Avoid alcohol because it will interfere with the uptake of glycogen and will also dehydrate you. Avoiding alcohol is especially important immediately after the ride when the body is in the critical glycogen restocking period.
What you eat during the 30 minutes after you get off the bike is probably the single most important factor affecting how you will fare if you’re riding more than 90 minutes a day for more than 2 days.
If you get the carbs you need during this 30 minute window, you can ride for days and days without problems; if you don’t, you’re most likely going to be tired and out of energy by the third or fourth day.
Good Hydration Strategies !
Just as is the case with eating on the bike, it’s a good idea to train yourself to habitually drink on the bike at regular intervals. You’re likely to want to drink after you eat so that if you’re following the recommendation to eat every 30 - 45 minutes, you can finish each of these small feeds with a couple of mouthfuls of water.
No matter how much you drink on a long ride you’ll finish dehydrated. Weigh yourself before and after. For every 0.5kg lost, drink 475- 710ml of fluid. Be aware that products marketed as recovery shakes or beverages are designed to replace carbohydrate and supply protein but will not provide enough fluid to re-hydrate fully. If you sweat heavily, be sure to include ample sodium / electrolytes as well as fluid after the ride. Since your body absorbs fluid best in small amounts rather than a lot at once, get in the habit of taking in fluid at regular intervals during waking hours to best enhance re-hydration.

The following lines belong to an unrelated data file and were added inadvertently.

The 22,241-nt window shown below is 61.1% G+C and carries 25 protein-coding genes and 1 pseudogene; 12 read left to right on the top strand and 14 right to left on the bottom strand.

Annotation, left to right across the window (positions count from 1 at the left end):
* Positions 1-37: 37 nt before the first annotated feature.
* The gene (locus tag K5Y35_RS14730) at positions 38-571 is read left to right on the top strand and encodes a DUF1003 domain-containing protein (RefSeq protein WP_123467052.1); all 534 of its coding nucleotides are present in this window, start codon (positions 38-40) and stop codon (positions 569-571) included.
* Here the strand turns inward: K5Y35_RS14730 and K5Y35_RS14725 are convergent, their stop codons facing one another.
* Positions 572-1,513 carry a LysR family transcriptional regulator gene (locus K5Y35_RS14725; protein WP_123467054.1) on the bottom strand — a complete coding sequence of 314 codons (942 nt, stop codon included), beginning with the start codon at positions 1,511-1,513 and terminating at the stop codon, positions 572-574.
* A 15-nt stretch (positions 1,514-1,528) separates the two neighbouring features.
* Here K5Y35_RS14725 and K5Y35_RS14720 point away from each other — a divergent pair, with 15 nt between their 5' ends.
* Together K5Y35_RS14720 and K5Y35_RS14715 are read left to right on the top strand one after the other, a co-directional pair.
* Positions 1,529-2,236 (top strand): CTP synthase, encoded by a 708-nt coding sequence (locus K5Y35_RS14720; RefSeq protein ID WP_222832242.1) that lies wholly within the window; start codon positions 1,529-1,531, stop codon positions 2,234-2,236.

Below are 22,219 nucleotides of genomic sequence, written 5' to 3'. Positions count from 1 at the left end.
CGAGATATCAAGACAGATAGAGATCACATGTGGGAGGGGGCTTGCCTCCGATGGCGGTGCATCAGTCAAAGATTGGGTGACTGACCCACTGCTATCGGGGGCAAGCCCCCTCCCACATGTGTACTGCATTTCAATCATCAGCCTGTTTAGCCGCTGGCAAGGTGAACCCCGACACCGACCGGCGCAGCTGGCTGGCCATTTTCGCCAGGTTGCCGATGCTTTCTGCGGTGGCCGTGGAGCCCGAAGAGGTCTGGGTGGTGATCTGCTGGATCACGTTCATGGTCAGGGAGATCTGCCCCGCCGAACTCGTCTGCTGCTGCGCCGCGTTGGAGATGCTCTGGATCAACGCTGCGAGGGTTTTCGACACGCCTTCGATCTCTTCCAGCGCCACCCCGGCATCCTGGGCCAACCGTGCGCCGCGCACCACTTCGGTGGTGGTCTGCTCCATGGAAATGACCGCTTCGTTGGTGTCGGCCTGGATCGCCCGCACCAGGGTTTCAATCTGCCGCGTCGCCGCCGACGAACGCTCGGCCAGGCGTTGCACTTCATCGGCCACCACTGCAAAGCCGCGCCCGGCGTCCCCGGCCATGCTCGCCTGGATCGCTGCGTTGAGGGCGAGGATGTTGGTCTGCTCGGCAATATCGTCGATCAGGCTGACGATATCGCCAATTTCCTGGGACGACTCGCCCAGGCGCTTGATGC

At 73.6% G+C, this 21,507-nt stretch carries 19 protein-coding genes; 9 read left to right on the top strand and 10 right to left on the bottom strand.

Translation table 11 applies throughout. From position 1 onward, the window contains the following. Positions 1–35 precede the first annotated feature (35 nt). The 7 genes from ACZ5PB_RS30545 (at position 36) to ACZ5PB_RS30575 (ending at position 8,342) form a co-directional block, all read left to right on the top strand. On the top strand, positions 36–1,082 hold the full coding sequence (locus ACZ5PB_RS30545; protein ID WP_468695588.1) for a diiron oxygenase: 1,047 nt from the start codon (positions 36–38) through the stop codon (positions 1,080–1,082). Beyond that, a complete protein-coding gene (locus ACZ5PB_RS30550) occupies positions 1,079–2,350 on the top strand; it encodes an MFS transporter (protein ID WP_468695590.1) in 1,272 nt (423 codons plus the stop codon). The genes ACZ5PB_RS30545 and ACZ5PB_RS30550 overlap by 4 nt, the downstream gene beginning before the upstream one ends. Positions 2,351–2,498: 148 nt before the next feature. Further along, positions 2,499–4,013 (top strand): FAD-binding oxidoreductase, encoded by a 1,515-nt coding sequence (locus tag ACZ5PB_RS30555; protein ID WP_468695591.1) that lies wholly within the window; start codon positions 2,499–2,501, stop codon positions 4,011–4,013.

How do you know you’ve caught up?
Your urine will be pale and plentiful, and your weight will be back to normal. Re-hydrating is especially vital during multi-day rides. If you get a little behind each day, by the end of the week you’ll be severely dehydrated, feeling lousy, and riding poorly.
Barbara is a qualified nutritionist offering Health, Nutrition & Lifestyle Counseling. She gives Healthy weight loss advice and promotes the Mediterranean diet. She is the author of the Med Life Diet - creating healthy lifestyle habits and attitudes for life !